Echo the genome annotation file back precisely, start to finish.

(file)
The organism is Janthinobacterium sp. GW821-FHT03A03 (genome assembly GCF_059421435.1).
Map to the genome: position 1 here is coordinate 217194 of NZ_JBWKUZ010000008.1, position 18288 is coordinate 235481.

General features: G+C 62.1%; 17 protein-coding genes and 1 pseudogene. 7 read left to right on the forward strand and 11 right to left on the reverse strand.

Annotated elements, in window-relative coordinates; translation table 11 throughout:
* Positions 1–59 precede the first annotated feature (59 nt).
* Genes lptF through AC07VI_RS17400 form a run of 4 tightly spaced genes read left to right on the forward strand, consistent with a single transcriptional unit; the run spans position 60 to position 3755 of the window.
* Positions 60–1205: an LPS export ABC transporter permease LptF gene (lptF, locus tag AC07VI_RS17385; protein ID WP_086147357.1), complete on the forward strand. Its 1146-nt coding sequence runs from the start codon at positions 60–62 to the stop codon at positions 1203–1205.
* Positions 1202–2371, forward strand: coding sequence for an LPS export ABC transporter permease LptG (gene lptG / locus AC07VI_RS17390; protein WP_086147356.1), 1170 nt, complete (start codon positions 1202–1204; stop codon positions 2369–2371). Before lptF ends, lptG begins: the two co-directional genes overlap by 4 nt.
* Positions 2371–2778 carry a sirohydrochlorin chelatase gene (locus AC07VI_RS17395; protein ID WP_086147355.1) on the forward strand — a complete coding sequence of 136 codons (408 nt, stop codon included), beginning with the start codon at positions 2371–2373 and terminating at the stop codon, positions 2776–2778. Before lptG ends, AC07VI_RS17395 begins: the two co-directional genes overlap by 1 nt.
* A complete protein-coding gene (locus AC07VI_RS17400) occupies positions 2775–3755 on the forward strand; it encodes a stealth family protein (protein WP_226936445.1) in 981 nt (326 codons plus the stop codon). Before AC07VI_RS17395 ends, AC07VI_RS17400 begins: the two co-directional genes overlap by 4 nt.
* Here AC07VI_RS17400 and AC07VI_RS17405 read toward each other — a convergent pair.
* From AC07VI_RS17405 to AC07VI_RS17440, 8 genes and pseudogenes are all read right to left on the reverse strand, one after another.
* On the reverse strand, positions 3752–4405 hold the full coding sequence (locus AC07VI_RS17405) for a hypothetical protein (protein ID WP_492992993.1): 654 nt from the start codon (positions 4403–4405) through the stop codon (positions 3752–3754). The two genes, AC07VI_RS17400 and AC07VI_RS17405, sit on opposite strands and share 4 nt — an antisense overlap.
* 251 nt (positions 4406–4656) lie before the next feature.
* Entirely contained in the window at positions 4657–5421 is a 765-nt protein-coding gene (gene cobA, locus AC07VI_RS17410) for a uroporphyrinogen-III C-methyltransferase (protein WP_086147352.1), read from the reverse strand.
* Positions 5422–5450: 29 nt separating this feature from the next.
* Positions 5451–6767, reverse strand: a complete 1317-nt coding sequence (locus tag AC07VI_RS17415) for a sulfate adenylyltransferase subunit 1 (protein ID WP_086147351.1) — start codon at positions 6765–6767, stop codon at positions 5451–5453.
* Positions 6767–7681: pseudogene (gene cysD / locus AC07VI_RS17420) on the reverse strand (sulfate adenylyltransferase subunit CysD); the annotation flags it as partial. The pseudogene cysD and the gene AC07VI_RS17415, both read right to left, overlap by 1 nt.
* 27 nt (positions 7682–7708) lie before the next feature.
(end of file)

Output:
The organism is Janthinobacterium sp. GW821-FHT03A03 (genome assembly GCF_059421435.1).
Map to the genome: position 1 here is coordinate 217194 of NZ_JBWKUZ010000008.1, position 18288 is coordinate 235481.

General features: G+C 62.1%; 17 protein-coding genes and 1 pseudogene. 7 read left to right on the forward strand and 11 right to left on the reverse strand.

Annotated elements, in window-relative coordinates; translation table 11 throughout:
* Positions 1–59 precede the first annotated feature (59 nt).
* Genes lptF through AC07VI_RS17400 form a run of 4 tightly spaced genes read left to right on the forward strand, consistent with a single transcriptional unit; the run spans position 60 to position 3755 of the window.
* Positions 60–1205: an LPS export ABC transporter permease LptF gene (lptF, locus tag AC07VI_RS17385; protein ID WP_086147357.1), complete on the forward strand. Its 1146-nt coding sequence runs from the start codon at positions 60–62 to the stop codon at positions 1203–1205.
* Positions 1202–2371, forward strand: coding sequence for an LPS export ABC transporter permease LptG (gene lptG / locus AC07VI_RS17390; protein WP_086147356.1), 1170 nt, complete (start codon positions 1202–1204; stop codon positions 2369–2371). Before lptF ends, lptG begins: the two co-directional genes overlap by 4 nt.
* Positions 2371–2778 carry a sirohydrochlorin chelatase gene (locus AC07VI_RS17395; protein ID WP_086147355.1) on the forward strand — a complete coding sequence of 136 codons (408 nt, stop codon included), beginning with the start codon at positions 2371–2373 and terminating at the stop codon, positions 2776–2778. Before lptG ends, AC07VI_RS17395 begins: the two co-directional genes overlap by 1 nt.
* A complete protein-coding gene (locus AC07VI_RS17400) occupies positions 2775–3755 on the forward strand; it encodes a stealth family protein (protein WP_226936445.1) in 981 nt (326 codons plus the stop codon). Before AC07VI_RS17395 ends, AC07VI_RS17400 begins: the two co-directional genes overlap by 4 nt.
* Here AC07VI_RS17400 and AC07VI_RS17405 read toward each other — a convergent pair.
* From AC07VI_RS17405 to AC07VI_RS17440, 8 genes and pseudogenes are all read right to left on the reverse strand, one after another.
* On the reverse strand, positions 3752–4405 hold the full coding sequence (locus AC07VI_RS17405) for a hypothetical protein (protein ID WP_492992993.1): 654 nt from the start codon (positions 4403–4405) through the stop codon (positions 3752–3754). The two genes, AC07VI_RS17400 and AC07VI_RS17405, sit on opposite strands and share 4 nt — an antisense overlap.
* 251 nt (positions 4406–4656) lie before the next feature.
* Entirely contained in the window at positions 4657–5421 is a 765-nt protein-coding gene (gene cobA, locus AC07VI_RS17410) for a uroporphyrinogen-III C-methyltransferase (protein WP_086147352.1), read from the reverse strand.
* Positions 5422–5450: 29 nt separating this feature from the next.
* Positions 5451–6767, reverse strand: a complete 1317-nt coding sequence (locus tag AC07VI_RS17415) for a sulfate adenylyltransferase subunit 1 (protein ID WP_086147351.1) — start codon at positions 6765–6767, stop codon at positions 5451–5453.
* Positions 6767–7681: pseudogene (gene cysD / locus AC07VI_RS17420) on the reverse strand (sulfate adenylyltransferase subunit CysD); the annotation flags it as partial. The pseudogene cysD and the gene AC07VI_RS17415, both read right to left, overlap by 1 nt.
* 27 nt (positions 7682–7708) lie before the next feature.